Essentially, “free” education actually ends up costing more. It doesn’t just affect the student directly. Tuition costs don’t go down; instead, it only diverts the cost from the student to the taxpayers. Rather than making college more affordable, Oregon Promise will encourage colleges to increase tuition. Government loans and grants enable a guaranteed demand for services that ensures colleges can raise tuition and increase their spending. The government even admits to these unintended consequences with a recent Federal Reserve study that showed that government grants and loans have caused a 65% increase in tuition.

With Oregon boasting the lowest high school graduation rates in the country, lawmakers should focus on allowing a free market to exist for education providers to compete on quality and price. The real solution to tuition affordability would be freeing the education market from government intrusion.

Thomas Tullis is a research associate at Cascade Policy Institute, Oregon’s free market think tank. He is a student at the University of Oregon, where he is studying Journalism and Political Science.

 

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Policy Picnic – June 24, 2015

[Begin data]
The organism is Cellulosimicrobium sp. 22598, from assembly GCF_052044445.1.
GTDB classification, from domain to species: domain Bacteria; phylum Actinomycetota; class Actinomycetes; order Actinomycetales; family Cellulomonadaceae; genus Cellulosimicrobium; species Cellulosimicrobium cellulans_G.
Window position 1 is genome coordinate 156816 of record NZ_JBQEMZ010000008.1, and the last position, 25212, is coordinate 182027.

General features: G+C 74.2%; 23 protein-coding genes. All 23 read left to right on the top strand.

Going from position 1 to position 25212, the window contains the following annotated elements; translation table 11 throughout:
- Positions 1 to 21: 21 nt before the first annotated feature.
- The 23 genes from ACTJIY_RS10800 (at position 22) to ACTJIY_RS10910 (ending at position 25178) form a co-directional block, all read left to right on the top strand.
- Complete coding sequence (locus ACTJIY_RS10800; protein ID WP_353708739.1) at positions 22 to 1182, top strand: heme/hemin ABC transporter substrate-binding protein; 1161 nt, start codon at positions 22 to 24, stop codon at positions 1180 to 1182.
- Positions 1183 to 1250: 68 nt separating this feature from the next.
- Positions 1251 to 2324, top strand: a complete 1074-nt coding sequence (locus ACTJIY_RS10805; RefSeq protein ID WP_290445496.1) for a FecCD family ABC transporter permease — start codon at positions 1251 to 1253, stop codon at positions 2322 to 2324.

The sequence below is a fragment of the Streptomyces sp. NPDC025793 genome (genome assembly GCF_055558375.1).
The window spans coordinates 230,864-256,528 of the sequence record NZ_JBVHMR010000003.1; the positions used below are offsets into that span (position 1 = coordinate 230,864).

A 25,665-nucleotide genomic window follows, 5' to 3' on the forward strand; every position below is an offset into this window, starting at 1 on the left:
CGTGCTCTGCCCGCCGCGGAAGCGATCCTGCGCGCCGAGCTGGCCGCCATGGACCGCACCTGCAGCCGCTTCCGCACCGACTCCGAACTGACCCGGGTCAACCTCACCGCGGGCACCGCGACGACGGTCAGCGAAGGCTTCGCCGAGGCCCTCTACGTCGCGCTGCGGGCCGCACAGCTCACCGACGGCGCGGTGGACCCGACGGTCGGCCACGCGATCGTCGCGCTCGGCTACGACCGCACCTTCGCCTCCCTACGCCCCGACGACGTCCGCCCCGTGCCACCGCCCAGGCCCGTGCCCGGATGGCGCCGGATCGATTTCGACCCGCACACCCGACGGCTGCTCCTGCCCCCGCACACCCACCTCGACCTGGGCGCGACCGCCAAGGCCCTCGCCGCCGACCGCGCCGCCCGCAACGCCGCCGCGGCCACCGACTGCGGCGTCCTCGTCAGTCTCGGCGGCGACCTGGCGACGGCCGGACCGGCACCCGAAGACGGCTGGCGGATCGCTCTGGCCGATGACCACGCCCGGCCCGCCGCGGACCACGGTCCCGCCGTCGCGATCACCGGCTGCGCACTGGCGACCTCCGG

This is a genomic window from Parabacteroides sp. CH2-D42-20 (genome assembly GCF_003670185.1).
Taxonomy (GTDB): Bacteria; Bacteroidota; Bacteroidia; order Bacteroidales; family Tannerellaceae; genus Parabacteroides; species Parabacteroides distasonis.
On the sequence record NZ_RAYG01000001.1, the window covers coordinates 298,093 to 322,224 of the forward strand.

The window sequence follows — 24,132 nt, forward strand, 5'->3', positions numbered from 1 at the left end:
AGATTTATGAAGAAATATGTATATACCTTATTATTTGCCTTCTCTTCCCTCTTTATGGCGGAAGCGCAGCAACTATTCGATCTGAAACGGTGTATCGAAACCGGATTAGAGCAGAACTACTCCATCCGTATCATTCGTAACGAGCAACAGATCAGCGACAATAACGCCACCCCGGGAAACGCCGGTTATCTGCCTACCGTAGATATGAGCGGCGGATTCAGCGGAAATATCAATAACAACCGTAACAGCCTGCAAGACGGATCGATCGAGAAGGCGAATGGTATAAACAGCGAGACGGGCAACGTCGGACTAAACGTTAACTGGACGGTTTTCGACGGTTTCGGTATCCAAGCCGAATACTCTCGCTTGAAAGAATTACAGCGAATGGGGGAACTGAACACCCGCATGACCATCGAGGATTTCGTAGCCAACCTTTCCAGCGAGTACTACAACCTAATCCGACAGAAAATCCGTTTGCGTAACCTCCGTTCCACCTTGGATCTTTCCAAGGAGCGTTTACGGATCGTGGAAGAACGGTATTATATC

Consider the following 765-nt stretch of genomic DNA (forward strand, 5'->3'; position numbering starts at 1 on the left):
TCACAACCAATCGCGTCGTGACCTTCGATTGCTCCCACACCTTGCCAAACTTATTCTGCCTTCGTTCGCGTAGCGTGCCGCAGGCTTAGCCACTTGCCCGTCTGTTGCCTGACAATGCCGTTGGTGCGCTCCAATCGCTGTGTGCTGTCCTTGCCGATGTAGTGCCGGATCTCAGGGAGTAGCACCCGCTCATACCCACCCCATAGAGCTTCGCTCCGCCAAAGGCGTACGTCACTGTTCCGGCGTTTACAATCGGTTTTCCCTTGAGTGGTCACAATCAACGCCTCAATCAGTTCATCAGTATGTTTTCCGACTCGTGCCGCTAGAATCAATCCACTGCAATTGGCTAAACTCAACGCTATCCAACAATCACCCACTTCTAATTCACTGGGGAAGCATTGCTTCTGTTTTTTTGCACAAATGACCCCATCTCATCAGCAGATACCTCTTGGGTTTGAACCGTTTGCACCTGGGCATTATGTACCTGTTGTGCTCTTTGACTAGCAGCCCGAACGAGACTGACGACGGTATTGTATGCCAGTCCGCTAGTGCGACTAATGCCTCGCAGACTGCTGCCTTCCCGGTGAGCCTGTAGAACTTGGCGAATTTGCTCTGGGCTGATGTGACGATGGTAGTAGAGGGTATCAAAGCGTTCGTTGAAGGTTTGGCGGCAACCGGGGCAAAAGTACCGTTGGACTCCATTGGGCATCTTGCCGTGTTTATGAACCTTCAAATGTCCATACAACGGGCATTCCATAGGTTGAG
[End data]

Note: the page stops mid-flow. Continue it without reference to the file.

Please join us for our monthly Policy Picnic led by Cascade Senior Policy Analyst and Founder Steve Buckstein


Topic: Will the Oregon legislature let terminally ill Oregonians try to save their own lives?

Description: Twenty-one states have now passed “Right to Try” laws allowing terminally ill individuals the right to try experimental drugs not yet approved by the FDA. The Oregon House passed such a bill by a 59-0 vote in April, but it’s stalled in the Senate. Who opposed it, and why?

There is no charge for this event, but reservations are required as space is limited.

Admission is free. Please feel free to bring your own lunch.
Coffee and cookies will be served. 
 
Sponsored by:
Dumas Law Group
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Do citizens in a free society have a right to privacy in charitable giving?

Cascade Policy Institute

presents

A Debate on Privacy in Charitable Giving

 featuring

 James Huffman, J.D.

and

Dan Meek, J.D.

 

“Do citizens in a free society have a right to privacy

with respect to their charitable giving?”

  

Is there a compelling public interest in knowing the sources of funding to nonprofit charitable institutions?

Should all such organizations be forced to reveal the names, address, and employers of their donors,

as is now required for most political giving?